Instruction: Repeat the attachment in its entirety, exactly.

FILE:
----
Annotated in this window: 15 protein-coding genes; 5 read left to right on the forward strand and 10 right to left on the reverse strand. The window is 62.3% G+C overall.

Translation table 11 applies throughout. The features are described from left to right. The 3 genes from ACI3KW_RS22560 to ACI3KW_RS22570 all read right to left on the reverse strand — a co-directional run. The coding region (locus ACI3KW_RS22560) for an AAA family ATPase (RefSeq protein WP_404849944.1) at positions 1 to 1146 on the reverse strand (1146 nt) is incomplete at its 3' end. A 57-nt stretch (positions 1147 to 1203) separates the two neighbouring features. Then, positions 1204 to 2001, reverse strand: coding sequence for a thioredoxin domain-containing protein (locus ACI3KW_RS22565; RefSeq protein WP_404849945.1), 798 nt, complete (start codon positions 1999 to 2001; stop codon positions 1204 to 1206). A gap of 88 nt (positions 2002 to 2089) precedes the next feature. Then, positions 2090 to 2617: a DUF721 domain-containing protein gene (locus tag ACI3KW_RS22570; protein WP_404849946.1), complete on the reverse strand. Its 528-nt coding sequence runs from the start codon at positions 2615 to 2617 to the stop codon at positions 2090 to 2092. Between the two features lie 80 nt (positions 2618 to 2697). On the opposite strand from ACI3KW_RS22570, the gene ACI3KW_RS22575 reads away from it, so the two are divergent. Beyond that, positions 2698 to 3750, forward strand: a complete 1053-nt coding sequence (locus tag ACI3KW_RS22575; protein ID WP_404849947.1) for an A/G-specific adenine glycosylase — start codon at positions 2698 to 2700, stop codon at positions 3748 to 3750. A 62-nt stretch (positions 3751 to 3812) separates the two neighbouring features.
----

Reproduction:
Annotated in this window: 15 protein-coding genes; 5 read left to right on the forward strand and 10 right to left on the reverse strand. The window is 62.3% G+C overall.

Translation table 11 applies throughout. The features are described from left to right. The 3 genes from ACI3KW_RS22560 to ACI3KW_RS22570 all read right to left on the reverse strand — a co-directional run. The coding region (locus ACI3KW_RS22560) for an AAA family ATPase (RefSeq protein WP_404849944.1) at positions 1 to 1146 on the reverse strand (1146 nt) is incomplete at its 3' end. A 57-nt stretch (positions 1147 to 1203) separates the two neighbouring features. Then, positions 1204 to 2001, reverse strand: coding sequence for a thioredoxin domain-containing protein (locus ACI3KW_RS22565; RefSeq protein WP_404849945.1), 798 nt, complete (start codon positions 1999 to 2001; stop codon positions 1204 to 1206). A gap of 88 nt (positions 2002 to 2089) precedes the next feature. Then, positions 2090 to 2617: a DUF721 domain-containing protein gene (locus tag ACI3KW_RS22570; protein WP_404849946.1), complete on the reverse strand. Its 528-nt coding sequence runs from the start codon at positions 2615 to 2617 to the stop codon at positions 2090 to 2092. Between the two features lie 80 nt (positions 2618 to 2697). On the opposite strand from ACI3KW_RS22570, the gene ACI3KW_RS22575 reads away from it, so the two are divergent. Beyond that, positions 2698 to 3750, forward strand: a complete 1053-nt coding sequence (locus tag ACI3KW_RS22575; protein ID WP_404849947.1) for an A/G-specific adenine glycosylase — start codon at positions 2698 to 2700, stop codon at positions 3748 to 3750. A 62-nt stretch (positions 3751 to 3812) separates the two neighbouring features.